'Nolamba Pallavas' by Dr S. Srikanta Sastri

One of the great feudatory families that played a prominent part in the history of Karnataka for a period of three centuries (circa 750 to 1055 A. D.) is that of the Nolamba-Pallavas. This family had important relations with other rulers in South India like the Banas, the Rashtrakutas, the Gangas, the Chalukyas and the Vaidumbas. They started their career under the Western Gangas of Talakad, as governors of the territory called Nolambalige 1,000 which comprised portions of Anantapur (Andhra Pradesh), Chitradurga and Tumkur Districts (Mysore State). Nolambalige 1,000 means the district of Nolambalige consisting of 1000 villages and hamlets. This tract was probably bounded by the east by river Pennar and on the West by the river Hagari. In course of time they acquired more territory until it became a 32,000 district in the beginning of the tenth century. This province of 32,000 covered the districts of Tumkur, Chitradurga and portions of Bellary, Anantapur, Kolar and Bangalore. 

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Sunday, March 25, 2018

"Advaitãcãryas of 12 & 13 Centuries" by Dr S. Srikanta Sastri

In the history of the development of the various Advaitic Schools, the period which witnessed the rise of Visistadvaita and Dvaita is of importance, because it shows the state of the Advaita philosophy and the criticisms provoked by it. The two main schools of Advaita-Vivarana prasthãna and Bhãmati prasthana had already secured adherents throughout India, Vãcaspati had been criticised by the Prakatãrthakãra as a follower of Mandana who had criticised Sankara. Therefore it is important chat we should note the relative chronological position of the various outstanding authors after Sañkara.

Sankara, as I have pointed out elsewhere (1), cannot be placed later than 620 A.D. since he is later than Diñnãga and far earlier than Bhavabhuti-Srikantha (720 A.D.) and was the older contem porary of Dharmakirti. Mr. Kunhan Raja has doubted the testimony of I-tsing as to the date of Bhartrhari and gives evidence to show that Bhartrhari must be assigned to an earlier date probably the 5th century (2). Surésvara, the disciple of Sañkara is earlier than Patrakesari Vidyananda, the disciple of Akalañka (c. 6oo A.D.) (3). Sarvajnãtman can no longer be assumed to be the disciple of Surësvara, as he mentions Dëvèsvara, Dévananda and Sresthãnanda as his guru, parama guru and parãtpara guru (4). Sarvajñätman is later than Vimuktatman, the author of Istasiddhi, who was later than Bhäskara (5). Bhaskariya Vedãntins are mentioned by Prabhäcandra (6), who is a pupil of Akalañka and Vidyananda. Therefore Bhaskara cannot be placed later than the middle of the 7th century. Moreover Sãntiraksita and his disciple KamaIasiIa (740 A.D.) criticise

1. QJMS, 1930. Proc. VIII. Or. Confer. 1935, p. 562.
2. S. K. Iyengar Comm. Vol.
3. An. Bh. Or. Inst., 1931.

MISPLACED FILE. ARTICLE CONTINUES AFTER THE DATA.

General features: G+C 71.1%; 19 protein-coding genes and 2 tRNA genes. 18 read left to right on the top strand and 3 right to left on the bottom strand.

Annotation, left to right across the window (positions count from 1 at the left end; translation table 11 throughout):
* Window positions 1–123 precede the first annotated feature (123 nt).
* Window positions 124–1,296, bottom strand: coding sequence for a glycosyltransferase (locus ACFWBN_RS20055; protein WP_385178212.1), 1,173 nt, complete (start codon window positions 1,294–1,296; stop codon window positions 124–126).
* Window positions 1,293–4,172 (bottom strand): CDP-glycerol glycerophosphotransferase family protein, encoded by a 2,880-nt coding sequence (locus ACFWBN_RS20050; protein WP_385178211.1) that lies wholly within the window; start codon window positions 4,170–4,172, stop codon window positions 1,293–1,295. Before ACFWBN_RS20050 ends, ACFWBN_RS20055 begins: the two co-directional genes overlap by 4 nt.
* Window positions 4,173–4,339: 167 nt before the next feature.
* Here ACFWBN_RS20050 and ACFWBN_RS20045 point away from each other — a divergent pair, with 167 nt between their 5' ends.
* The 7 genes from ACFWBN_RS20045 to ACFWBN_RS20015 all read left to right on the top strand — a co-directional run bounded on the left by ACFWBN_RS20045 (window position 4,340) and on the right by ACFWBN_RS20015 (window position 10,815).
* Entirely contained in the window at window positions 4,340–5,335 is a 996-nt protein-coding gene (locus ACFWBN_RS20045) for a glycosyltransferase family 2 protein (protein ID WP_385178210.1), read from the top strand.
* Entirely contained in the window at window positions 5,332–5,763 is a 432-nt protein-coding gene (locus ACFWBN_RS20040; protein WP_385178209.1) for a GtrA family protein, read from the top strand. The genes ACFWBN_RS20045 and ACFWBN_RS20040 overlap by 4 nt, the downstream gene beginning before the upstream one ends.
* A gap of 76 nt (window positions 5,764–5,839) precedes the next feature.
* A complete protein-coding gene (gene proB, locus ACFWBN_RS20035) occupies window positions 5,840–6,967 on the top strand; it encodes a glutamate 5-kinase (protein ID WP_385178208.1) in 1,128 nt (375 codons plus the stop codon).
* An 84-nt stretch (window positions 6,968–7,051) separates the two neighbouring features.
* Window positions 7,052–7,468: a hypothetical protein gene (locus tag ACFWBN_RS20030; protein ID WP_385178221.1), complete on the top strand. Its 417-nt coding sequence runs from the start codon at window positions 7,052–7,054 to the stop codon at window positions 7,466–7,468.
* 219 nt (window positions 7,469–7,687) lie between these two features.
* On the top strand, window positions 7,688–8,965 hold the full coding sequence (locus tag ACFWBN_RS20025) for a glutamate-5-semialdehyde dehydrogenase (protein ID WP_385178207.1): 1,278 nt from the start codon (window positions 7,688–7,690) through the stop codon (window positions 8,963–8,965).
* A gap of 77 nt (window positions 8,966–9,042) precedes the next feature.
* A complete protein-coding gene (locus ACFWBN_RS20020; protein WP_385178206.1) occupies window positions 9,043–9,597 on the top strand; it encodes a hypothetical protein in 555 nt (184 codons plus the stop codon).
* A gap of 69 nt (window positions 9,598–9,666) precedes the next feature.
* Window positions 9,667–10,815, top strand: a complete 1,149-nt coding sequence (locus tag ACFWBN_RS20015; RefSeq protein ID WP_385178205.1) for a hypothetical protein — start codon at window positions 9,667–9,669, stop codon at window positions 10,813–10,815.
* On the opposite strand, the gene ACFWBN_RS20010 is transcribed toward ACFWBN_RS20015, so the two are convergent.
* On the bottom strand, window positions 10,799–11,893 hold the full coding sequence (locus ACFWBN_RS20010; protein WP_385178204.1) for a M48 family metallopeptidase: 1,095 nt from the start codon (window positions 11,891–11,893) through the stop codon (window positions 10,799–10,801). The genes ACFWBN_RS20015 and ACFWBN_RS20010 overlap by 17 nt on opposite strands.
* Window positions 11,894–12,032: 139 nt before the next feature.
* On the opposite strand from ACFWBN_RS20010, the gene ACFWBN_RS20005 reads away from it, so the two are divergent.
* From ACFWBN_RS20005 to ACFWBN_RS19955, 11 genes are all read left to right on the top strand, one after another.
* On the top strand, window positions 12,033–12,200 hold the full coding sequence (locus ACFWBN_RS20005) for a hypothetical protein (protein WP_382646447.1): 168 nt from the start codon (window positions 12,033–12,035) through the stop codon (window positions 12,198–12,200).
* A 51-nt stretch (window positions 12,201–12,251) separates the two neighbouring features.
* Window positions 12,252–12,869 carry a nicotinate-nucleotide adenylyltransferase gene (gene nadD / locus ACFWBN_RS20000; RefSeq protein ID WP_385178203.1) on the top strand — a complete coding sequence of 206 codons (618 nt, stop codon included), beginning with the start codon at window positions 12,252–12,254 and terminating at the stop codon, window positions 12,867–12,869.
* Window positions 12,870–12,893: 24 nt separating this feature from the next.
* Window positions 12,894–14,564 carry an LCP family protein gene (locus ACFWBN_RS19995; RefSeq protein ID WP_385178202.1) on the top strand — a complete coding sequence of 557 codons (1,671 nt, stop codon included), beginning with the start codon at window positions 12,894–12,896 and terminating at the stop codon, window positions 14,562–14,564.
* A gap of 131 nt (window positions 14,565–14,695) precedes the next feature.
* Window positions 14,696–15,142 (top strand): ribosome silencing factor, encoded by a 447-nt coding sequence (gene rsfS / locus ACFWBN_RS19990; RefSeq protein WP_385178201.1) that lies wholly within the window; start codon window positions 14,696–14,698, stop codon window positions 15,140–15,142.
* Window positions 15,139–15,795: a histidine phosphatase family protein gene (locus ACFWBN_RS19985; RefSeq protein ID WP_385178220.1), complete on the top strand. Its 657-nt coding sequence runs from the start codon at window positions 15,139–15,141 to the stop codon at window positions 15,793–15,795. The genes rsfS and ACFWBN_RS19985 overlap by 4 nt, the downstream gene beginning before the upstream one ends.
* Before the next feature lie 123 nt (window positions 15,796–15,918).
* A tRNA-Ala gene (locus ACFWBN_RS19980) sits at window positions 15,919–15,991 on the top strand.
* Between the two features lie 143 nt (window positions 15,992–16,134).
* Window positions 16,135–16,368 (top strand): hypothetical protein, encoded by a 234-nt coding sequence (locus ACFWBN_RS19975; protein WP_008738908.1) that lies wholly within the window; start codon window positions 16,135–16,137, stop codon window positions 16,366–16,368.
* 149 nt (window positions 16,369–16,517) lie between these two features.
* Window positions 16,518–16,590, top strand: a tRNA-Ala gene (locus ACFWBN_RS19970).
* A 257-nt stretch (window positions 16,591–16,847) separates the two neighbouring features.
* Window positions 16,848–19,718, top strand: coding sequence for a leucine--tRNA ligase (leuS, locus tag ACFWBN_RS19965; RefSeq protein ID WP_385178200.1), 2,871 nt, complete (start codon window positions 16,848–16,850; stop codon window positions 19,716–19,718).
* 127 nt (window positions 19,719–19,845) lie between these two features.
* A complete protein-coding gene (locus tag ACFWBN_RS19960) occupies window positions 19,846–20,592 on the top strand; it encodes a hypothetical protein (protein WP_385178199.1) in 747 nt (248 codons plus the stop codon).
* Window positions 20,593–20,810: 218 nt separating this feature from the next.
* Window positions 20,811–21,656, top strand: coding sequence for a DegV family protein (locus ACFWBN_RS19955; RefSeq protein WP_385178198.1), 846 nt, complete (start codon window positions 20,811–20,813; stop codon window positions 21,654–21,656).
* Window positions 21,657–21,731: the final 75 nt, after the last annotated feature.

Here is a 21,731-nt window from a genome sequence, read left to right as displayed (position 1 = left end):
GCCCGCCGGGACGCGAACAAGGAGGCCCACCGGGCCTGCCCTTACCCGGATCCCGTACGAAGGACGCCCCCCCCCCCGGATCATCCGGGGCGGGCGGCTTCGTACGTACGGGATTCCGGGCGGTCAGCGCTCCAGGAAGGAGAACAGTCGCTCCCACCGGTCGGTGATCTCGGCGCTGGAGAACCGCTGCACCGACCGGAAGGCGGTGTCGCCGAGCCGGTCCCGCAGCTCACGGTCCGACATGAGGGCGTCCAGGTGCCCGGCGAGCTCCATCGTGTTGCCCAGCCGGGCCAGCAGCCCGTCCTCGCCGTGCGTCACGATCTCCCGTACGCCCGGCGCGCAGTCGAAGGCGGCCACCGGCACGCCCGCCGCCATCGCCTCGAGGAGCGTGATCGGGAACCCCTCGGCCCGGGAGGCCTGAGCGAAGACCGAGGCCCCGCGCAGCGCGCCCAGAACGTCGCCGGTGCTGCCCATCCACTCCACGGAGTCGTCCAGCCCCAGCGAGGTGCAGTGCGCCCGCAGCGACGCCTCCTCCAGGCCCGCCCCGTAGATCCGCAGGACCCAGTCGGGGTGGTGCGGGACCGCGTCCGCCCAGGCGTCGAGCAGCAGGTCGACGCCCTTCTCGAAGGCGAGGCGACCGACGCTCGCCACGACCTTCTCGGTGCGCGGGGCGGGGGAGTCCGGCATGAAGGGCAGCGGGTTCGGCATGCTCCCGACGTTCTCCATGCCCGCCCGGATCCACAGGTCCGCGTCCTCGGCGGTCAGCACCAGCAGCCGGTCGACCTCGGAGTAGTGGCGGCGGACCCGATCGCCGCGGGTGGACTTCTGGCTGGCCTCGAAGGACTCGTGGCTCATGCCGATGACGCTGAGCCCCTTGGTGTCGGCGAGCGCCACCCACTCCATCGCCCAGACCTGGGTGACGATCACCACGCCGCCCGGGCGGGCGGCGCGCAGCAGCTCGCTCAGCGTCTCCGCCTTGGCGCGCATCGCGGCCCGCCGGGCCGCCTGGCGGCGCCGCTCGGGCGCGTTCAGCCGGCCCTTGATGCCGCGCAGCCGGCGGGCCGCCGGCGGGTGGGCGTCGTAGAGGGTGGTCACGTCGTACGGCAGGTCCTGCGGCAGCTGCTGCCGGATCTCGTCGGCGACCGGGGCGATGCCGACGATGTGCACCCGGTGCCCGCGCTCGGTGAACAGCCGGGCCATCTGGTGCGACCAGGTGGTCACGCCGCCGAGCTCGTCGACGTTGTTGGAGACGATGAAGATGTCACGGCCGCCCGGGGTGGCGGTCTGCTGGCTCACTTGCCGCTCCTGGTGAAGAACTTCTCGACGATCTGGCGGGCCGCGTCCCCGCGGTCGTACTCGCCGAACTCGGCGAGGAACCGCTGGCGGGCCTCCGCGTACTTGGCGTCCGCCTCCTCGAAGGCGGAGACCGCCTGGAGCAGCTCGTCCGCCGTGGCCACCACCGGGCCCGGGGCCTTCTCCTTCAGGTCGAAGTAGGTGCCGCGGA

4. Prarnãna Laksana, JOR., 1937 Mad. Uni. Journal, 1937
5. lstasiddhi, GOS, p 375
6. Pramëya Kamala Mãrtanda.

I.H.Q., JUNE, 1938

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Tuesday, January 2, 2018

Introduction to YGK's 'Constituent Assembly and Indian Federation' (1940) by Dr S. Srikanta Sastri

It is with great pleasure that I introduce this work of my friend and pupil Mr. Y. G Krishnamurti to the scholars and patriots of our country. In this small but comprehensive work he deals with a topic of great importance for the future of the nation. The wide range of scholarship and the sweep of imagination displayed in this work are sufficient evidence as to his capacity and fitness for the task he has undertaken. Not merely for the concrete suggestions he has put forward but also because of what is implicit, his book deserves earnest consideration. On the foundation of facts and theories he has not advocated, it is possible to build up a theory of government as it ought not to be. He justifiably say with Montesquieu have not drawn my principles from my prejudices but from the nature of things." He thus makes a realistic approach to the problems that confront the nation. There is a type of idealism in our country which tries to mask hard facts with sentiment, and is nothing but wishful thinking, but his idealism is of a purer variety—never suppressing the verities or resorting to terminological in-exactitudes but striving to visualise and realise future possibilities.

He deals with the nature and history of the constituent assemblies and points out the conditions on which their success depends. The questions of representation, minorities, economic and social planning and the defects of the Federation as contemplated in the Government of India Act of 1935, the partial of provincial autonomy are dealt with. Finally he has discussed in the light of the most recent and authoritative discussions on the subject, the problem of Dominion Status and Independence.